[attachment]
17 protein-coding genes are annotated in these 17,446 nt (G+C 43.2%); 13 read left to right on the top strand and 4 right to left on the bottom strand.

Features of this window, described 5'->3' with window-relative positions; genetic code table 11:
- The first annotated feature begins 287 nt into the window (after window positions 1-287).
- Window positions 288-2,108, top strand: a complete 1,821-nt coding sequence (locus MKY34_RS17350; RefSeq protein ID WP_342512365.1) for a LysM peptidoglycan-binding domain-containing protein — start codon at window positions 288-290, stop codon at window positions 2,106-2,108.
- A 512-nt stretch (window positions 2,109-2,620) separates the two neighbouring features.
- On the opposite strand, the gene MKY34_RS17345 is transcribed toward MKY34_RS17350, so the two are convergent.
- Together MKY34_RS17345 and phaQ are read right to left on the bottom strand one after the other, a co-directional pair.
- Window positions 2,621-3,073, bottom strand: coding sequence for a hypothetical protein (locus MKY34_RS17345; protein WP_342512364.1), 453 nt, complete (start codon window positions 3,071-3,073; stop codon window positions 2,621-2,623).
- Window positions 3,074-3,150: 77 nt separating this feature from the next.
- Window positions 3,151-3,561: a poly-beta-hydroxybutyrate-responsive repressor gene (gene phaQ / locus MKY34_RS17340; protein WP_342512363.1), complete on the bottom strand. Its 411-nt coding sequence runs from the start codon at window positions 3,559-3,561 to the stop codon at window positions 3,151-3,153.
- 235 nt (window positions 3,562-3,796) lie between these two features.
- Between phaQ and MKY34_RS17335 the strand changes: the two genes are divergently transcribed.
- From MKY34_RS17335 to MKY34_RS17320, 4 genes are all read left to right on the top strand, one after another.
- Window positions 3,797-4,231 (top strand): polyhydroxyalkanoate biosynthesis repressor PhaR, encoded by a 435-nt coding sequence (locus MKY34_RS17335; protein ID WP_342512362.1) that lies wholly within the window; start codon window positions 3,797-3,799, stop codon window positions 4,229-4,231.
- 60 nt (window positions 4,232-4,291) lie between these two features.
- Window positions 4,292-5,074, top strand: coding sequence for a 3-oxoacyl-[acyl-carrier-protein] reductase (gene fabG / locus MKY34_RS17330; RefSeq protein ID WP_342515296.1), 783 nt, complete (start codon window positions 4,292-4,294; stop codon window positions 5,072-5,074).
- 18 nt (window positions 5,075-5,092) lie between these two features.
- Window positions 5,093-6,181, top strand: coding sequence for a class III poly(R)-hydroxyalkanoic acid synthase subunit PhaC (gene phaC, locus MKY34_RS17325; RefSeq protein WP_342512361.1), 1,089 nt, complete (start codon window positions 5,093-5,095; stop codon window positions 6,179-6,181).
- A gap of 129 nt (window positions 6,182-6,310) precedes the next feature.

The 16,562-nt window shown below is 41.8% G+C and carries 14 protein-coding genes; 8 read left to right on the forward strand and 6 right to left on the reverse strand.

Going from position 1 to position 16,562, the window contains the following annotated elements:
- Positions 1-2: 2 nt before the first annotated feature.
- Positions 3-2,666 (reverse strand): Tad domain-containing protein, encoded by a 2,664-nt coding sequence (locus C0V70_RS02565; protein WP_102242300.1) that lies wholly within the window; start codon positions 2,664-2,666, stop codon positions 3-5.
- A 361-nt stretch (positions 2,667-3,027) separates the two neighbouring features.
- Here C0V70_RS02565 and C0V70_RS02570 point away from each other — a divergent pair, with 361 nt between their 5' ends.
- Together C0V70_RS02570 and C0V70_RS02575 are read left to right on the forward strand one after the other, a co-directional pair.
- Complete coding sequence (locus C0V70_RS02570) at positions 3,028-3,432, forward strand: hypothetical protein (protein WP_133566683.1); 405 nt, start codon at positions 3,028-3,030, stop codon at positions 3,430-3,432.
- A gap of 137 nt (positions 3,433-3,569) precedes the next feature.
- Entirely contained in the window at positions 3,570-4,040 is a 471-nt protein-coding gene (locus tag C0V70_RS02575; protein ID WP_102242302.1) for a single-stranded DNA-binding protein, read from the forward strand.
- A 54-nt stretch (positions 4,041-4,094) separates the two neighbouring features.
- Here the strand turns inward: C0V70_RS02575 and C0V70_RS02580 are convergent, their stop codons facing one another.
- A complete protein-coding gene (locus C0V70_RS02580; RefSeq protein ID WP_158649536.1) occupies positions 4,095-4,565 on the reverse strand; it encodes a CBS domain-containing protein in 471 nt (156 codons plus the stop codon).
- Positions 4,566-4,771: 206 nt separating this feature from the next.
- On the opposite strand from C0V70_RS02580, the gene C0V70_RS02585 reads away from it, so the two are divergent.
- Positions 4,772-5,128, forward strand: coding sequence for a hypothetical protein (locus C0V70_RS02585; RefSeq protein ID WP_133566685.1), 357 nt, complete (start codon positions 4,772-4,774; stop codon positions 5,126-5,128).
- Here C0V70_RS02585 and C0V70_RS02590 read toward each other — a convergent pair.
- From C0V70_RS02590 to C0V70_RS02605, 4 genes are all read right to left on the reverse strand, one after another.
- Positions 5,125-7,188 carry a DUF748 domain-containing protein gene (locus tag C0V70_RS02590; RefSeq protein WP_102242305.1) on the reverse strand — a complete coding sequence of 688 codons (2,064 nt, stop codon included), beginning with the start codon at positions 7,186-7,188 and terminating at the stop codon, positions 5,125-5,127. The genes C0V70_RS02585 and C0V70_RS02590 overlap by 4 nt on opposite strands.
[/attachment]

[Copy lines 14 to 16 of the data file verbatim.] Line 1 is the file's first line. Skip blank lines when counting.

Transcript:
- Window positions 3,797-4,231 (top strand): polyhydroxyalkanoate biosynthesis repressor PhaR, encoded by a 435-nt coding sequence (locus MKY34_RS17335; protein ID WP_342512362.1) that lies wholly within the window; start codon window positions 3,797-3,799, stop codon window positions 4,229-4,231.
- 60 nt (window positions 4,232-4,291) lie between these two features.
- Window positions 4,292-5,074, top strand: coding sequence for a 3-oxoacyl-[acyl-carrier-protein] reductase (gene fabG / locus MKY34_RS17330; RefSeq protein ID WP_342515296.1), 783 nt, complete (start codon window positions 4,292-4,294; stop codon window positions 5,072-5,074).